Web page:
The road safety charity Brake has called on the Government to increase funding for road policing and wants to see drivers automatically banned if they are caught travelling at 100 mph or more.
Figures obtained by the charity through a Freedom of Information request to Northumbria Police show that one drivers were recorded at speeds of 100 mph or more last year, and three in 2017.
Last year the fastest speed the force recorded was 111 mph on the A69. Drivers caught speeding at over 100 mph are referred to courts, where magistrates have the discretion to issue a driving ban, a fine or six penalty points on a driver’s licence.
The maximum fine for serious speeding offences is £1,000, rising to £2,500 if the offence occurred on a motorway.
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The five highest speeds recorded in Northumbria in 2018 were:
111 mph, in a 50 mph zone on the A69 (male driver, 64 years old)
101 mph, in a 30 mph zone on the A1058
84 mph, in a 30 mph zone on the B1522 (male driver, 24 years old)
83 mph, in a 30 mph zone on the A1147 (male driver, 19 years old)
81 mph, in a 30 mph zone on Princess Way, Prudhoe
Brake received responses from 40 of the country's 45 police forces. They showed that more than 9,500 motorists were recorded at speeds of more than 100 mph last year – a 52 per cen increase on the number in 2017.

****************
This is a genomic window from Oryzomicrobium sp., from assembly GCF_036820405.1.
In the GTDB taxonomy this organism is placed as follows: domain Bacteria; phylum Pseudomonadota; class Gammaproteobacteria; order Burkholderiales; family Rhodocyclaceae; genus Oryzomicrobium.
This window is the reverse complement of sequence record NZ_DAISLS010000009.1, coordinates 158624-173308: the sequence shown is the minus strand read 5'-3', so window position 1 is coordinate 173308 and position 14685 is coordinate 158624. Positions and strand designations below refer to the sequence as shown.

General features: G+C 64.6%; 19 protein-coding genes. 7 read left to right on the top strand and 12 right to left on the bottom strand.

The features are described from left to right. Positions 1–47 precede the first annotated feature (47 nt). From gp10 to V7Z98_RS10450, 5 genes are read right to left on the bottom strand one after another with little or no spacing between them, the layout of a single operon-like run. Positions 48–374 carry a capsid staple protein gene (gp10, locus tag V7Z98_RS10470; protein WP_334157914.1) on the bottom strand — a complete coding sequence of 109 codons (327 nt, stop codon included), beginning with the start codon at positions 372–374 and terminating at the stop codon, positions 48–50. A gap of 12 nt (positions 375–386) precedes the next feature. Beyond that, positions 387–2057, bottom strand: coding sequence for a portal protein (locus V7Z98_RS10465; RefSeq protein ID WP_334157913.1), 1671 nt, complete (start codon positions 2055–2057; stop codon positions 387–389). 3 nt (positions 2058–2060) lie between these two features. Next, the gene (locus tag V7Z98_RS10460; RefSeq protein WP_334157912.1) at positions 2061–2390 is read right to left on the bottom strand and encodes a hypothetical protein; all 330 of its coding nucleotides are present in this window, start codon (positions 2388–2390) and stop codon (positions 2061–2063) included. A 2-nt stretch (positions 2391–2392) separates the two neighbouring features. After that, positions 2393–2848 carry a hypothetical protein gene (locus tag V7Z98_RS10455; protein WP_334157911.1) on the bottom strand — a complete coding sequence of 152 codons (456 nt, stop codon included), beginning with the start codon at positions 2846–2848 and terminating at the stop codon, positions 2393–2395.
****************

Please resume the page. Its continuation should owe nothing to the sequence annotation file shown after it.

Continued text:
Nationally, the highest speeds recorded by police were in South Yorkshire and Avon and Somerset – 162 mph in each case.
Joshua Harris, director of campaigns for Brake, said: “There is absolutely no justification for any driver to be travelling at such excessive speeds – more than twice the national speed limit in some cases – putting themselves and others in grave danger.
"The number of drivers caught speeding at over 100 mph makes clear the need for action.
"Anyone caught travelling at such speed should always face a ban – we have to make sure these dangerous, selfish drivers are taken off our roads.
“The Government must invest in national roads policing as a priority to provide the police with the resources they need to get out on the roads and act as a true deterrent to dangerous driving. The law must also be used to its fullest extent in penalising such dangerous behaviour, making it clear that speeding will not be tolerated.”
Highways England and the Department for Transport (DfT) recently announced that they would be launching a joint review of road policing, looking to plug existing gaps in provision.
A DfT spokesperson said: “Speeding is completely unacceptable, which is why there are tough penalties and rigorous enforcement in place for those who do this.
“Roads policing is a key deterrent in stopping drivers breaking the law and risking their and other people’s lives.
“Just this week, we announced a first-of-its-kind joint review into roads policing and traffic enforcement, to highlight the good work of police forces and others and show what more can be done to improve road safety.”